“Shadeism”: Lighter isn’t better

Cross-posted on my blog

South Asian culture reveres light skin. Television, radio, and newspapers are flooded with advertisements for skin whiteners and many salons specialized inskin bleaching (yuck). For many South Asian women, the quest for a lightcomplexion is crucial, taxing, expensive, and futile.

(Watch Fair and Lovely commercial)

As a South Asian woman, the lighter your skin the more beautiful you’re considered and the better marriage proposals you’ll get. A man has more chances of overcoming his dark skin if he is successful and wealthy but even then, his family will have high hopes of finding him a light-skinned bride.

I have the darkest skin in my immediate family. While my younger sister has very fair skin, my older sister and parents hardly look the stereotypical brown. I, however, am often mistaken for Mexican or immediately identified as Indian or Pakistan. My color ranges from a soft milk chocolate to a sun-kissed golden dark chocolate. I love my complexion and I love it even more over the summer when it inevitably gets darker. Like others, I tan on the beach and revel in newly my darker skin, courtesy of the sun.

I’m not some strange Pakistani anomaly, I was very lucky to have been raised in a family that didn’t care about my complexion and never once put me in a situation where I felt undermined, subhuman, or inferior simply because my skin is darker than theirs. But that doesn’t mean that I didn’t see this strange form of shadeism from people outside my family.

I recall once a lady asked me if my sister and I had different fathers. She asked because ‘how come she has such light skin and you’re so dark?’

I’ve often been told by extended relatives to stay out of the sun lest my complexion got any darker (oh, the horror!).

I can’t reiterate how important it is that my family put no baring on the color of my skin; without their support and lack of interest in this matter, I don’t know if I would have grown up as confident as I am because I’ve seen what shadeism within families can do to a person’s psyche.

For example, a distant relative that shall remain unnamed also had the darkest skin in his family but unlike me, he was endlessly teased about it. I learned that as a child and a teenager, he would wash his face nearly 5-7 times a day and take scalding showers in the useless hope that, perhaps, it would lighten his complexion. He grew into an insecure and uncertain man with few successes and many problems. It would be presumptuous of me to conclude that these insecurities stem entirely from the endless teasing he faced in his youth, but I can’t help but wonder how things may have been different for him if his skin was lighter.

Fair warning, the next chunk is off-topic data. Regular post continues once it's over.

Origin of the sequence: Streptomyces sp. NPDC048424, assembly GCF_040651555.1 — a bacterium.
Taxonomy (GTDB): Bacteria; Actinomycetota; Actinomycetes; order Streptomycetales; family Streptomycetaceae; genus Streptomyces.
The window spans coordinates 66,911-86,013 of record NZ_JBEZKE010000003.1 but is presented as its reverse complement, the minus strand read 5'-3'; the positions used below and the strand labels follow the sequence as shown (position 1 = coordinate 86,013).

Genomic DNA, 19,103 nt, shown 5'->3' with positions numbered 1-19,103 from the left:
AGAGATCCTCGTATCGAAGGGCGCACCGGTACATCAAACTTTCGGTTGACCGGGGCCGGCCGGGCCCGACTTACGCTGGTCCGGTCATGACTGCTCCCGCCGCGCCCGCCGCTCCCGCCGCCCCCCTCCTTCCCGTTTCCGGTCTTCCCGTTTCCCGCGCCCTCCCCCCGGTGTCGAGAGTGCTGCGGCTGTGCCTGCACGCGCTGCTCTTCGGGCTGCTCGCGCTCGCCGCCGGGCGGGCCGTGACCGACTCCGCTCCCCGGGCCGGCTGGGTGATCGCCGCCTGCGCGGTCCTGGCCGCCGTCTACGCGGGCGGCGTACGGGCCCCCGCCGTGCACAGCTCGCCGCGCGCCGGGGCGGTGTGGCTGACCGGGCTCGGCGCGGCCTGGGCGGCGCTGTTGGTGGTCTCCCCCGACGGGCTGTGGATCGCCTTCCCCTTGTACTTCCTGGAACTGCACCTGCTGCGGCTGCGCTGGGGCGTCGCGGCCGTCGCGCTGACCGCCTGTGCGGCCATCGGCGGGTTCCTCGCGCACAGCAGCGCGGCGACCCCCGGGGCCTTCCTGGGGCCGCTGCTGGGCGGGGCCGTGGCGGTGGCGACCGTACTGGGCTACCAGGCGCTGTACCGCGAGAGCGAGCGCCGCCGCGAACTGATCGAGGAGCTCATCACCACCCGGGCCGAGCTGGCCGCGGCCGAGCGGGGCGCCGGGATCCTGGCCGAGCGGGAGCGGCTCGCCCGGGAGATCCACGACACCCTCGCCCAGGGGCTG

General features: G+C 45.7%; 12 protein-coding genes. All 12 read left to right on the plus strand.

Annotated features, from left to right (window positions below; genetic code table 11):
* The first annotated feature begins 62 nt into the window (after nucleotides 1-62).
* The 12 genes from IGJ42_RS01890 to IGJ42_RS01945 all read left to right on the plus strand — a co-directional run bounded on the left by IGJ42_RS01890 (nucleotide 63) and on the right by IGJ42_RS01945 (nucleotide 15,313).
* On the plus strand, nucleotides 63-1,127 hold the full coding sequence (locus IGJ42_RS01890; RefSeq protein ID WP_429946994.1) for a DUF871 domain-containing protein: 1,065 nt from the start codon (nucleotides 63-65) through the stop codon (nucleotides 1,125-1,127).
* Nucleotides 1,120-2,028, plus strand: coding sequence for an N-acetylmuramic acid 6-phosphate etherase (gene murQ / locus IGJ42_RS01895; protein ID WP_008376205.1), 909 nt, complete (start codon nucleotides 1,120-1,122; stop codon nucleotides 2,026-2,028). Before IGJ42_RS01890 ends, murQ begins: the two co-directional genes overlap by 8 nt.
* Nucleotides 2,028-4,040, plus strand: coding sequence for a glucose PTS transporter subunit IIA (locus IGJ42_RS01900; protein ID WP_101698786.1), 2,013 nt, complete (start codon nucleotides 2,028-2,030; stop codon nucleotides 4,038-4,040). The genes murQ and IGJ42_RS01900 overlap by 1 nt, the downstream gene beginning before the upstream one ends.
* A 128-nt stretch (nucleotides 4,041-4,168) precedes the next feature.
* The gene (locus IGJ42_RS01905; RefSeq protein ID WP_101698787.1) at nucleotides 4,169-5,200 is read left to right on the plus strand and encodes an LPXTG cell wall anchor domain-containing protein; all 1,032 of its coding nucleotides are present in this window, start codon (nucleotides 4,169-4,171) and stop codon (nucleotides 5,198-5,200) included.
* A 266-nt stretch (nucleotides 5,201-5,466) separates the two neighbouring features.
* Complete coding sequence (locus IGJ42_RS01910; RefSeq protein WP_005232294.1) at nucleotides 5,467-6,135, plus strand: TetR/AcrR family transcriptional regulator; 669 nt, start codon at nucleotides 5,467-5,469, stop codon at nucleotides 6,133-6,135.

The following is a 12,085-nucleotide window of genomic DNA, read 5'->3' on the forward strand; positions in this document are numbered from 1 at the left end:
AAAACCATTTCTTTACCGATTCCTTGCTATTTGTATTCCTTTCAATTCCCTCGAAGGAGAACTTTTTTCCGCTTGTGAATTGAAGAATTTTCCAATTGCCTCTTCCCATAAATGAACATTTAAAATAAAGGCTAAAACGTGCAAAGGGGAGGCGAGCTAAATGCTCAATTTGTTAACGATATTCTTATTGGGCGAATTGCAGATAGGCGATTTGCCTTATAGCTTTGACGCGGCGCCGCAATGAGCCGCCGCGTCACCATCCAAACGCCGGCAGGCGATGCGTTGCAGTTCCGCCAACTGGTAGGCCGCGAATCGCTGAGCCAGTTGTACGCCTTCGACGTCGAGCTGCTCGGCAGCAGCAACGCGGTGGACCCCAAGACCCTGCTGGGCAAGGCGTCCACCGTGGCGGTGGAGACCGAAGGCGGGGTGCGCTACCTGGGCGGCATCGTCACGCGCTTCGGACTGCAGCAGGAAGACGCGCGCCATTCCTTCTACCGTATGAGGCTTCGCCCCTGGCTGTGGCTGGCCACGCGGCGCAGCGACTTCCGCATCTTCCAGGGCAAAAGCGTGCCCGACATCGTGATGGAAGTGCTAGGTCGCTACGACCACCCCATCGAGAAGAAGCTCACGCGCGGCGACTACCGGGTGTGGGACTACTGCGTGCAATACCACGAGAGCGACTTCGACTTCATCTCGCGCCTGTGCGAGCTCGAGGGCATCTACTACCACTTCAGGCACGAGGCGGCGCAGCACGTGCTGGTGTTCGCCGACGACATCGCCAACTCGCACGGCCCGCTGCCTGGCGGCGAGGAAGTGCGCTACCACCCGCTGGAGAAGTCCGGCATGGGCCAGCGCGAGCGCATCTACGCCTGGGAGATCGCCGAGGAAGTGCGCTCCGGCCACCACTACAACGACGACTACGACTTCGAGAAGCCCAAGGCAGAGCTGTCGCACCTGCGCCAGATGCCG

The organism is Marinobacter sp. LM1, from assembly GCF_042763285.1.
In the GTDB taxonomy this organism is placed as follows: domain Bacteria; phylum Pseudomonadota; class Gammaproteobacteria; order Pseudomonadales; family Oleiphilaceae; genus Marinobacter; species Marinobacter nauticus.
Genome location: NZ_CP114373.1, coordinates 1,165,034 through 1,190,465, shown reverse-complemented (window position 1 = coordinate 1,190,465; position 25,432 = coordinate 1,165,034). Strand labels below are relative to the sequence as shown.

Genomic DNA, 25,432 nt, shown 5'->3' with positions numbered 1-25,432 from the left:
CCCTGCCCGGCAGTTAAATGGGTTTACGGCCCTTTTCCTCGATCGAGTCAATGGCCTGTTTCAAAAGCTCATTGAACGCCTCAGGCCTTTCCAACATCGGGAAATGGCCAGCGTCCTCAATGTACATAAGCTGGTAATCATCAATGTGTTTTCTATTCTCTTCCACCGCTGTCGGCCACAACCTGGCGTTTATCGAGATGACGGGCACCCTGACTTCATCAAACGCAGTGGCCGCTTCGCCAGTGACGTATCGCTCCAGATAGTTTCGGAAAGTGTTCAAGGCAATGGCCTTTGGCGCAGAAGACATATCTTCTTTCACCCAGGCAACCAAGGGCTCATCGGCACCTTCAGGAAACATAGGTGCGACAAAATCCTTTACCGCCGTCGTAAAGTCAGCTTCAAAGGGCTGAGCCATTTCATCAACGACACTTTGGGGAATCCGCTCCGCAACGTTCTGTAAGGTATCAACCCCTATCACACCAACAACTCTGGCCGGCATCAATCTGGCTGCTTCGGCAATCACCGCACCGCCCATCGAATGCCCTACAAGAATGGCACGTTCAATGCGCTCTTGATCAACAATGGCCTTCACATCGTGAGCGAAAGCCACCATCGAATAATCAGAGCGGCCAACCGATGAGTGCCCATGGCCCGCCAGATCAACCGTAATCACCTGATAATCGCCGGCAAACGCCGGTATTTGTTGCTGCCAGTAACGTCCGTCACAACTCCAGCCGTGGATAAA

Similarly, I saw many jealousies surface among siblings where one had lighter skin and the other had darker skin. Sometimes, the lighter-skinned child received preferential treatment from the parents whereas the darker-skinned child was largely ignored. In one case, a girl that I know with an absolutely beautiful light coffee complexion spent much of her youth brooding over her much lighter-skinned older sister. In their case, over the years this jealousy seems to have subsided but much too often it takes on an uglier form when one sibling starts receiving marriage proposals and the other is left in the wind.

The topic of discrimination based on one’s complexion is hardly new and eye opening. The ancient Hindu caste system essentially divided Indians into prestigious and lowly categories based on their complexion, with the fair-skinned Brahmans at the top of the totem pole and the dark-skinned untouchables at the very bottom. This sense of discrimination was further solidified with the onset of European colonialism where, as always, whites dominated simply because they were white.

Even though my childhood is not plagued by memories of teasing and discrimination based on my skin color, it is hardly an issue I can ignore. In fact, nowadays, I find myself thinking about this more and more. You see, in all likelihood my children will be biracial (Caucasian and Brown) and therefore it is almost inevitable that my children will have greatly differing complexions. At times, I worry about any potential child that may have darker skin than the rest. Even though my significant other and I will go above and beyond to provide a safe and comforting home for our children, the world is cruel and some people in it are even worse. The idea of someone asking my future child questions like the ones I was asked makes my blood boil. But, alas, that is an issue I’ll deal with if it arises.

Though this issue is hardly addressed in the blogosphere or even in the media, a young woman in Canada has started a discussion on shadeism through a short documentary film appropriately titled, Shadeism.

The films description is as follows:

This documentary short is an introduction to the issue of shadeism, the discrimination that exists between the lighter-skinned and darker-skinned members of the same community. This documentary short looks specifically at how it affects young women within the African, Caribbean, and South Asian diasporas. Through the eyes and words of 5 young women and 1 little girl – all females of colour – the film takes us into the thoughts and experiences of each. Overall, ‘Shadeism’ explores where shadeism comes from, how it directly affects us as woman of colour, and ultimately, begins to explore how we can move forward through dialogue and discussion.

Watch the film here.

Disclaimer: This post was written by a Feministing Community user and does not necessarily reflect the views of any Feministing columnist, editor, or executive director.

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